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personage” which was upon the waters of the river said to the prophet, “Go thy way, Daniel: for the words are closed up and sealed, till the time of the end” (Dan. xii. 9.); and Isaiah speaks of an obscure prophecy, as “the words of a book that is sealed.” (Isaiah xxix. 11.)

The seal of a king was sometimes, as a mark of special favour, imprinted with ink or some other coloured material on the forehead or face of a person appointed to some especial dignity. Thus we read in the Gospel of St. John “Labour not for the meat which perisheth, but for that meat which endureth unto everlasting life, which the Son of man shall give unto you; for him hath God the Father sealed.” (John vi. 27.) To this use of the seal there is a more remarkable allusion in the Book of Revelations: “And I saw another angel ascending from the east, having the seal of the living God: and he cried with a loud voice to the four angels, to whom it was given to hurt the earth and the sea, saying Hurt not the earth, neither the sea, nor the trees, till we have sealed the servants of our God in their foreheads.” (Rev vii. 2, 3.)

Amulets, fetiches, and other instruments of idolatry, were frequently made of glass or porcelain; and hence, in the second commandment, the prohibition is general, “thou shalt not make unto thyself any graven image,” after which comes the special prohibition of images, “nor the likeness of anything that is in heaven above, or in the earth beneath.” These small images, which were supposed to act as charms, were great temptations to idolatry, and we find that when Jacob fled secretly from Laban's house, that his favourite wife Rachel stole her father's domestic images, which must have been of small size from the ease with which they were concealed. “Now Rachel had taken the images and put them in the camel's furniture, and sat upon them. And Laban searched all the tent, but found them not.” (Gen. xxxi. 34). It was probably to prevent this perversion of the glass manufacture, that the inspired lawgiver of the Hebrews did not make use of glass ornaments in the tabernacle, and that no effort was made to introduce the process into Judea.


If I were to pray for a taste which should stand me in stead under every variety of circumstances, and be a source of happiness and cheerfulness to me through life, and a shield against its ills, however things might go amiss, and the world frown upon me, it would be a taste for reading. I speak of it, of course, only as a worldly advantage, and not in the slightest degree as superseding or derogating from the higher office and surer and stronger panoply of religious principles—but as a taste, an instrument and a mode of pleasurable gratification. Give a man this taste, and the means of gratifying it, and you can hardly fail of making a happy man, unless, indeed, you put into his hands a most perverse selection of books. You place him in contact with the best society in every period of history— with the wisest, the wittiest—with the tenderest, the bravest, and the purest characters who have adorned humanity. You make him a denizen of all nations—a contemporary of all ages. The world has been created for him. It is hardly possible but the character should take a higher and better tone from the constant habit of associating in thought with a class of thinkers, to say the least of it, above the average of humanity. It is morally impossible but that the manners should take a tinge of good breeding and civilization from having constantly before one's eyes the way in which the best-bred and the best-informed men have talked and conducted themselves in their intercourse with each other. There is a gentle, but perfectly irresistible coercion in a habit of reading well directed, over the whole tenour of a man's character and conduct, which is not the less effectual because it works insensibly, and because it is really the last thing he dreams of. i. civilizes the conduct of men, and suffers them not to remain barbarous.-SIR John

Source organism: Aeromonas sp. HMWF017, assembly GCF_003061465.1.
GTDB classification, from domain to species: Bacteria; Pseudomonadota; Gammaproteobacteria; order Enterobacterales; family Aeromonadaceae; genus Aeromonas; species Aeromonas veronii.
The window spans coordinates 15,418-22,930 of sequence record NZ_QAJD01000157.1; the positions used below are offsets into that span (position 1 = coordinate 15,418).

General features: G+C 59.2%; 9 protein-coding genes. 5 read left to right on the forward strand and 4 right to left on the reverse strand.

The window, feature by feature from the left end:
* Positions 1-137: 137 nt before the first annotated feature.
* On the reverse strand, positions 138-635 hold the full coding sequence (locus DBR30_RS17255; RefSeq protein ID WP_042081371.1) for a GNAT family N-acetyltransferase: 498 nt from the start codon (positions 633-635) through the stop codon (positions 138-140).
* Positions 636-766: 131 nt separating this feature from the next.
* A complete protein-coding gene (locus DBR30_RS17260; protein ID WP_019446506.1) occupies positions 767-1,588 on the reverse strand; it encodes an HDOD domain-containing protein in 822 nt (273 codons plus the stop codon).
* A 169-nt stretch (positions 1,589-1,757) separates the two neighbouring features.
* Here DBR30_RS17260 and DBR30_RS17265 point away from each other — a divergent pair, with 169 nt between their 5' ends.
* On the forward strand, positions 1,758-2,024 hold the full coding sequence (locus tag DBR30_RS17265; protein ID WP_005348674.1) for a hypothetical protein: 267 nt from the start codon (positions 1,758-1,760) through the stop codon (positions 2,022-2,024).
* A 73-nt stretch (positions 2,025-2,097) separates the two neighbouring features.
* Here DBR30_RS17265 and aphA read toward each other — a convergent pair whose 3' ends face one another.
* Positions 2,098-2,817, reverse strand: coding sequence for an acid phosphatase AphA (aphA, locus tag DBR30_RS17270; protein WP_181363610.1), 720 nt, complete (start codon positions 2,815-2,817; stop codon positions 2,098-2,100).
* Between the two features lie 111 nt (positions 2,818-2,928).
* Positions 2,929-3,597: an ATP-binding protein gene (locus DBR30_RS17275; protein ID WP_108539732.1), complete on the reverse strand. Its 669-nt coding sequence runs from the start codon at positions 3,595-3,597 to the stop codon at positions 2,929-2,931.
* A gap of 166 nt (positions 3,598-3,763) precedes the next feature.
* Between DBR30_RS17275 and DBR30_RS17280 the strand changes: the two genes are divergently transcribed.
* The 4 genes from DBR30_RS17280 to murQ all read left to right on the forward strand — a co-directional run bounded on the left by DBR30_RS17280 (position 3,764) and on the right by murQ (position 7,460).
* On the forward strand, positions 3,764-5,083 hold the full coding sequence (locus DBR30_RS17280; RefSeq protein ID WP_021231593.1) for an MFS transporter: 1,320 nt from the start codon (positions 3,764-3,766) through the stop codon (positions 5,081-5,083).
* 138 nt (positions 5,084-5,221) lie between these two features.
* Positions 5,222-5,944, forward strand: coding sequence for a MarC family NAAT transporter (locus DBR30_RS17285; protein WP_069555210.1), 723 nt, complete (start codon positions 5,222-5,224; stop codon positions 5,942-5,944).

WHEN a young person, who has enjoyed the benefits of a liberal education, instead of leading a life of indolence, dissipation, or vice, employs himself in studying the marks of infinite wisdom and goodness which are manifested in every part of the visible creation, we know not which we ought most to congratulate, the public or the individual.

Self-taught naturalists are often found to make no little progress in knowledge, and to strike out many new lights, by the mere aid of original genius and patient application. But the well-educated youth engages with these pursuits with peculiar advantage. He takes more comprehensive views, is able to consult a greater variety of authors; and, from the early habits of his mind, is more accurate and more methodical in all his investigations. The world at large, therefore, cannot fail to be benefited by his labours; and the value of the enjoyments which at the same time he secures to himself, is beyond all calculation. No tedious, vacant hour ever makes him wish for he knows not what— complain, he knows not why. Never does a restless impatience at having nothing to do, compel him to seek a momentary stimulus to his dormant powers in the tumultuous pleasures of the intoxicating cup, or the agitating suspense of the game of chance. Whether he be at home or abroad, in every different clime, and in every season of the year, universal nature is before him, and invites him to a banquet richly replenished with whatever can invigorate his understanding, or gratify his mental taste. The earth on which he treads, the air in which he moves, the sea along the margin of which he walks, all teem with objects to keep his attention perpetually awake, excite him to healthful activity, and charm him with an ever-varying succession of the beautiful, the wonderful, the useful, and the new. And if, in conformity with the direct tendency of such occupations, he rises from the creature to the Creator, and considers the duties which naturally result from his own situation and rank in this vast system of being, he will derive as much satisfaction from the anticipation of the future, as from the experience of the present, and the re collection of the past.